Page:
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Electric Light Orchestra - ELO Part II: Electric Light Orchestra Part Two CD (album) cover


Electric Light Orchestra


Crossover Prog

2.43 | 65 ratings

From, the ultimate progressive rock music website

2 stars ELO Part 2's self-titled debut contains nothing closely resembling progressive rock, but it's actually not that bad of an album when you compare it with the likes of Balance of Power, Secret Messages, Discovery, and Xanadu. In fact, I would say that it is lyrically and musically better than those albums. So, it's not Jeff Lynne at the helm. I'd say big deal, since Lynne had not really done anything remarkable since he moved the group away from its early progressive rock leanings. Instead we're left with a group of Jeff Lynne-wannabes, and although unoriginal in such an approach, it did breathe new life into the ELO pop sound, hearkening back to the days of Out of the Blue and producing something more energetic than anything the group had made in over a decade.

Bev Bevan was behind this ELO spin-off. Bevan actually thought there was more life to ELO and approached Lynne about doing another album in 1988. Lynne wasn't interested, Bevan went ahead anyway, they went to court, then they settled, and Bevan started ELO Part 2. Bevan brought in string conductor Louis Clark with the intention of putting the orchestra back into ELO, giving that "O" the meaning it had had so many years ago. Bevan also brought in Eric Troyer (for the lighter side of Jeff Lynne), Pete Haycock (to replace Lynne's mediocrity on the guitar with a real guitarist), and Phil Bates (for the harder side of Jeff Lynne). Bevan even loosened up on the drums, occasionally inserting short drum rolls (almost unheard of in Lynne's ELO), and even co-wrote some songs (also unheard of in Lynne's ELO). The end product was a sort of "what if ELO had gone a different route after 1977." Well, this is what they would have sounded like in 1991 if they had (without Lynne of course).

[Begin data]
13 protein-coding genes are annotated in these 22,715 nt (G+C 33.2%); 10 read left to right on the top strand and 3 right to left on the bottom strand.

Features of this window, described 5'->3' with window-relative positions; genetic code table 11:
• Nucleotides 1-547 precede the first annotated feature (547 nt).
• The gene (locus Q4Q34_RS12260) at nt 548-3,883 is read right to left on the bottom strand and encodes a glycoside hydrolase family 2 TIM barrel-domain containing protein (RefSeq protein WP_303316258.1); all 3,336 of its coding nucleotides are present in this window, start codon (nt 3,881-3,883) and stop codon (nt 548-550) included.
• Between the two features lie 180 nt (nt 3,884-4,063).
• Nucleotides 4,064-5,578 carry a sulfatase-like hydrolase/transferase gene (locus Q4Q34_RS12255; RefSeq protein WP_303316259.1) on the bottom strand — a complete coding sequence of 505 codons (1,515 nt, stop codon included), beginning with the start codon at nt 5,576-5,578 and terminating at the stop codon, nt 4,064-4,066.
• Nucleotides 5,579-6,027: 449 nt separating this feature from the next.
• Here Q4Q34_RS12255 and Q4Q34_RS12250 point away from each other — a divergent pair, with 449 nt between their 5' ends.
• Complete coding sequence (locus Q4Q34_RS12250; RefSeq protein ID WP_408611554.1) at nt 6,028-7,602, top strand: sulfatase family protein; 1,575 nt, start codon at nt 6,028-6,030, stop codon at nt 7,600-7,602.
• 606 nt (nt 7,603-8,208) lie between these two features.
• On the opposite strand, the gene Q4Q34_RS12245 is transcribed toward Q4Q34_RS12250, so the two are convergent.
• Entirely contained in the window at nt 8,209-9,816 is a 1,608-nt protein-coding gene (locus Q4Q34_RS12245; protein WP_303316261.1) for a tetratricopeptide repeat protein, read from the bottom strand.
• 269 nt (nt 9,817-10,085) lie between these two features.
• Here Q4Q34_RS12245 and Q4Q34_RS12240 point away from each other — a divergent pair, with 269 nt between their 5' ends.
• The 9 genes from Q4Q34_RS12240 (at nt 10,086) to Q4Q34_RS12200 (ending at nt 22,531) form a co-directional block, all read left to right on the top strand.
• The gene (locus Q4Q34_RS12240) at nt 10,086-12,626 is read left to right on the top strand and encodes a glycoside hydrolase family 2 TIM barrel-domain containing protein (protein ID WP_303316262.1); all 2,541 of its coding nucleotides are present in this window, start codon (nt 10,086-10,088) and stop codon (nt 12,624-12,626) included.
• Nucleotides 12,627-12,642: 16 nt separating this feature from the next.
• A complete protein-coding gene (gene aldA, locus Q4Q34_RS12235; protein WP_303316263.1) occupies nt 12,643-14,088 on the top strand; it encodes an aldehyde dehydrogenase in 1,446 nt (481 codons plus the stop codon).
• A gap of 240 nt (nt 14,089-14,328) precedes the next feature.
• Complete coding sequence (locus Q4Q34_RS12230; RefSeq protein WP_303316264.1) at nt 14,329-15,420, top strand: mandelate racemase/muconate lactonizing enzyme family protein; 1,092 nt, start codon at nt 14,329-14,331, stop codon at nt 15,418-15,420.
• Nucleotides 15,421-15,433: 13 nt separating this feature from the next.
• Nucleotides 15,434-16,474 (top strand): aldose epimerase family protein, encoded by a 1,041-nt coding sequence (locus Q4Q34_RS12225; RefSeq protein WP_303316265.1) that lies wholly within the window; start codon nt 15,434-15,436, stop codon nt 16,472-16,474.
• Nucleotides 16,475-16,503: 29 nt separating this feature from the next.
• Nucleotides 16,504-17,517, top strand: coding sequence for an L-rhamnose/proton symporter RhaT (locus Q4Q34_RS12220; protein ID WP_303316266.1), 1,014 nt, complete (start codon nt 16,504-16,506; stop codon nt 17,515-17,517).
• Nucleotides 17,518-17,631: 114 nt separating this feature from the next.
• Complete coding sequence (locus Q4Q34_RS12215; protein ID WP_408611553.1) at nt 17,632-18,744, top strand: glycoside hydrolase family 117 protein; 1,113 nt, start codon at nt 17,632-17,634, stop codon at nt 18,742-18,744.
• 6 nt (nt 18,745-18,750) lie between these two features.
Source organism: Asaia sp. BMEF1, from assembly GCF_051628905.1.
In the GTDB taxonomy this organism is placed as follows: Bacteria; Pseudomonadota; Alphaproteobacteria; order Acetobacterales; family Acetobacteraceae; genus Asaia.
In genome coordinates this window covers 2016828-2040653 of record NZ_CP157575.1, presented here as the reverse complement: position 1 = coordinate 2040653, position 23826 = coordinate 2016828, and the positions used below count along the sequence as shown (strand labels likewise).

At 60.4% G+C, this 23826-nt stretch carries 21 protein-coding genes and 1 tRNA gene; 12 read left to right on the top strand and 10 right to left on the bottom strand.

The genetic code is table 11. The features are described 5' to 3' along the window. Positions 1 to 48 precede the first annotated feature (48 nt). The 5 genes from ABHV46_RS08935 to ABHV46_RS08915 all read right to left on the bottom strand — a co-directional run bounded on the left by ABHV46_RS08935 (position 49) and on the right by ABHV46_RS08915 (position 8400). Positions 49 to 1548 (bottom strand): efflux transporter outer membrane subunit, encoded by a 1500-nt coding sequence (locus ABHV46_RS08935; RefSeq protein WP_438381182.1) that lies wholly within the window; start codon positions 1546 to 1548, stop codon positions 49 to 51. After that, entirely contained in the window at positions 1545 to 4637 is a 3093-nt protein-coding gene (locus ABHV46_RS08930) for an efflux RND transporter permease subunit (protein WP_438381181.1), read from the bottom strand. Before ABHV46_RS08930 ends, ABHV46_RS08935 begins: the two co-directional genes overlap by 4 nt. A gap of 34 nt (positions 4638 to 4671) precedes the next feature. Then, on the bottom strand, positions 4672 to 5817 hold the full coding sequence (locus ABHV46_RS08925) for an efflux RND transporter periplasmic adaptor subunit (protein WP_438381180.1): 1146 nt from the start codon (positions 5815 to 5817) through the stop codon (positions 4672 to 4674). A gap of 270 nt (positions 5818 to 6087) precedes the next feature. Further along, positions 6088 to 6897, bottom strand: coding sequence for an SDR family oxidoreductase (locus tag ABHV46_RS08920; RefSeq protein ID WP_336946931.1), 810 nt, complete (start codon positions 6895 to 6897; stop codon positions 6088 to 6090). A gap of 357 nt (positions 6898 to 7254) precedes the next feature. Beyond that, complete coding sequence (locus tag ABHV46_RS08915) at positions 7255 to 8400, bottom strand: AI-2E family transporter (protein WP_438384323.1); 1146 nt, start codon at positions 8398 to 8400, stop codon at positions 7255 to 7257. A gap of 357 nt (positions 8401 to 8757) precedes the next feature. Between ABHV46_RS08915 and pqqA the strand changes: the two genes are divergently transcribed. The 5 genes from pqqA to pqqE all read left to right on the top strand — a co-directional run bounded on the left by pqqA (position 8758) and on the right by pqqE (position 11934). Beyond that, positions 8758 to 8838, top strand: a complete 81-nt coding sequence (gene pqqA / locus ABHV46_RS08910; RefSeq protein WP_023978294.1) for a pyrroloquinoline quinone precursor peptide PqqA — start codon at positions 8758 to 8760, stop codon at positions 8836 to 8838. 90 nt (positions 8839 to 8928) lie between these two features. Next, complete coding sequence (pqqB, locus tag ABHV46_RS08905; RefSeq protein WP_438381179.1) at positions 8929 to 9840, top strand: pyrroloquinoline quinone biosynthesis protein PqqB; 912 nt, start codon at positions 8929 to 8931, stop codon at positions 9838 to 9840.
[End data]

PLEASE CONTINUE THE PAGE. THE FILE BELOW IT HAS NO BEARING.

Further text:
Not only did Bevan bring the classic ELO sound back, he also gave it a little bite. The guitar work on this album is harder on some songs than the usual ELO affairs, possibly resulting from influences he may have picked up during his Black Sabbath tour. That's not saying the whole album is like that. They still have their sappy numbers which will always be present on any ELO album after their progressive experimentations of the early 1970s.

A decent pop rock album, well worth the attention of ELO fans, only if you can be open-minded to a Lynne-less ELO. Otherwise, due to the lack of progressive rock on this album, two stars seems appropriate. Three and a half if this were on a "Pop Rock Archives."

progaardvark | 2/5 |


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